Engineer Mode does suck when those actions become out of my control.  Like anyone, I can get swarmed under by life.  For me, it’s regularly related to the things in my life I can’t control.  Most of the time its circumstance; some of the time it’s people.  That’s part of the challenge, I guess, recognizing that as life piles on to us, we don’t let the anchor of our own imposed emotions weigh us down and take us under.  I’m not saying I am an expert from avoiding that kind of outcome, far from it, but it sure does feel like when I can shut down the parts of me that want to cry my way through a problem it seems to make it all move quicker.

As far as the pup is concerned, it’s something kind of minor we will watch.  It turns out, he had a yeast infection in his ear.  He was trying to scratch it, and regularly missed thereby scratching his eye.  There’s an ulcer now in his eyelid, and they will measure it to track it.  Plus he is going to get meds to take.  Plus he will wear the CONE OF SHAME!   In the end, it’s going to be some minor things to pull him through until I can get him poked and prodded by his real vet next week.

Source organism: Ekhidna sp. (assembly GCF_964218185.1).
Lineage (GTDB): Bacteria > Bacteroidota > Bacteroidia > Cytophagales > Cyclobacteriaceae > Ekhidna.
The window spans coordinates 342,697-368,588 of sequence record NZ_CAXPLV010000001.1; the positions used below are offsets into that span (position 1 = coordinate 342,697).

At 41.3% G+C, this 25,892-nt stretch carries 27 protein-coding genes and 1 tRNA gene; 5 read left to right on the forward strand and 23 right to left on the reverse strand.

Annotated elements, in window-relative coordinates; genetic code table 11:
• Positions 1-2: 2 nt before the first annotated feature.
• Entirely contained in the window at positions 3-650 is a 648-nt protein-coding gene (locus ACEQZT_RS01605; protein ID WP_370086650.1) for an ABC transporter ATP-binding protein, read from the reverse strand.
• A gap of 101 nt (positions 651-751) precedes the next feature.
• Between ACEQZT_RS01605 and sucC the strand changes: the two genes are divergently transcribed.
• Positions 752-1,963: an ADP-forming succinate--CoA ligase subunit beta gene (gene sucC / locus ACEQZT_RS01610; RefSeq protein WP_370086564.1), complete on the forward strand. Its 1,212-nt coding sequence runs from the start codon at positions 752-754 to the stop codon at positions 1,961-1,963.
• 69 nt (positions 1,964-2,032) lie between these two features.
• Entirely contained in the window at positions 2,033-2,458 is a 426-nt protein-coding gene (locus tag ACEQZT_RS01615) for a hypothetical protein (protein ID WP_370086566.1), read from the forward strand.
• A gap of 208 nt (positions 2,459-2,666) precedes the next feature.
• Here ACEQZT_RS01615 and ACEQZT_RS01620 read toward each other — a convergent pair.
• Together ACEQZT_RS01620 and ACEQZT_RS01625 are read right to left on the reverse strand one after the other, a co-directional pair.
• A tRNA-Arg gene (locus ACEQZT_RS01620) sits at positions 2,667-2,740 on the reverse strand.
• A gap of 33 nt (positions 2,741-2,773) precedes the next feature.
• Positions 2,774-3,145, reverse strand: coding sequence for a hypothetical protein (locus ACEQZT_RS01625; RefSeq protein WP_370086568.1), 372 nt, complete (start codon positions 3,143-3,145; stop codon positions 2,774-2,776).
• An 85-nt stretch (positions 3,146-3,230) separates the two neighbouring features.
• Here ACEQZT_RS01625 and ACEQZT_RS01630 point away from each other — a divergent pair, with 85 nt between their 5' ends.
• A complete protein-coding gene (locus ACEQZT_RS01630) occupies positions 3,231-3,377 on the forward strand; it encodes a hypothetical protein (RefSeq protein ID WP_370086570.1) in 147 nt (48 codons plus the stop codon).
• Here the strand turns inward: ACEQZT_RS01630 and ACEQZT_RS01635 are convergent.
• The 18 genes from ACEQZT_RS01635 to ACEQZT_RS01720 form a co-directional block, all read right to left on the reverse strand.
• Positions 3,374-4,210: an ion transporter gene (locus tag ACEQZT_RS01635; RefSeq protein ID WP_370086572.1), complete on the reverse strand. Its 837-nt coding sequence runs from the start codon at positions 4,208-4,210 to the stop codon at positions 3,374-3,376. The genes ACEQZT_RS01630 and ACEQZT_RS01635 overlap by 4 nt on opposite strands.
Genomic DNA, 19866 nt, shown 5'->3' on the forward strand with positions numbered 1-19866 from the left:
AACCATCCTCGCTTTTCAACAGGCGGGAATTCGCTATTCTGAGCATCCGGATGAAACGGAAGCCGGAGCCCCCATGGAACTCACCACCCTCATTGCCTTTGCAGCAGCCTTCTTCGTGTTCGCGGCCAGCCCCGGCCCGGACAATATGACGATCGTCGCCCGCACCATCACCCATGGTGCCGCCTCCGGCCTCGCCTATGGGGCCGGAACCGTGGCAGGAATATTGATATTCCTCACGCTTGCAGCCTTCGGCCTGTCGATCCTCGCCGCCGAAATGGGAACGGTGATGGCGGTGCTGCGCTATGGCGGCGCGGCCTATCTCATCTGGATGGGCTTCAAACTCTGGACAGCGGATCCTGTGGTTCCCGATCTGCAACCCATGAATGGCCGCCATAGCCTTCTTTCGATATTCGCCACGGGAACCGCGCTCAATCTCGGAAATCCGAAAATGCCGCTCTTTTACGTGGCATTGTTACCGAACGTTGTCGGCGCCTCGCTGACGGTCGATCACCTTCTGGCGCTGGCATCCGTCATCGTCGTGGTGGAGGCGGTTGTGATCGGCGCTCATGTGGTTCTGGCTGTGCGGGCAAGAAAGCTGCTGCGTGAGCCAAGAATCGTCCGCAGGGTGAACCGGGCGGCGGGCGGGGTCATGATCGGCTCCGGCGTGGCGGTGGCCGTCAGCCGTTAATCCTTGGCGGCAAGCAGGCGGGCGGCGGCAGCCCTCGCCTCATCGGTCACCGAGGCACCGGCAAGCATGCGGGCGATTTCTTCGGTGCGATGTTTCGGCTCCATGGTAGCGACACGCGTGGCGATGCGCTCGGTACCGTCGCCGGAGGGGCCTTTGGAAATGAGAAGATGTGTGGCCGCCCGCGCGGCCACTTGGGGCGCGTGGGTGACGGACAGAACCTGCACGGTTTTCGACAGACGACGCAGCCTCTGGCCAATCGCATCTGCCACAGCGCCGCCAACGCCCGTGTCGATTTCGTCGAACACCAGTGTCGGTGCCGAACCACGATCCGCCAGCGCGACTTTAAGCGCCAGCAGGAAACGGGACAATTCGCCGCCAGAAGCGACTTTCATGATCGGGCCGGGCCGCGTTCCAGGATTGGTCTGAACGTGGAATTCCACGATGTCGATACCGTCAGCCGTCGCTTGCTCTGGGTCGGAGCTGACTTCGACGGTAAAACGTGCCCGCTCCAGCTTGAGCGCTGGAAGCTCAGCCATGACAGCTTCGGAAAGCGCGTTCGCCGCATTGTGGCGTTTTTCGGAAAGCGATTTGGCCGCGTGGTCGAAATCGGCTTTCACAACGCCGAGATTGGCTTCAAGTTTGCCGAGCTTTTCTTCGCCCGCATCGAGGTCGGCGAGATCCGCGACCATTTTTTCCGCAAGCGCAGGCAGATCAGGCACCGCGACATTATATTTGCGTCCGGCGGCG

Plus I got my laptop running.

When things resolve like this, It’s good, and I am happy.  In fact, it’s an excuse to have a glass of wine with dinner.  Maybe two.  Maybe three.  Engineer Mode also has its way of balancing out my brain.  Dealing with stuff like this means I can enjoy when I let emotions, concern, and happiness back in my life.  So, I can accept Engineer Mode for what it is.

Maybe the fourth glass of wine; I mean, I did skip lunch.

 

2 thoughts on “Engineer Mode

  1. Cindy Hertrampf

    You are a rock star, Mitch!! I could relate to everything you shared, and I am glad you were able to shine through it all!❤️ Here is me hugging you right now AND high-five-ing you, too! So glad you were able to power thru AND (more importantly!) were now having time to relax and unwind (AND enjoy that glass of wine…or two😊👍🏼🤣❤️…I just love me some wine now and then too!😉🍷🍷😍)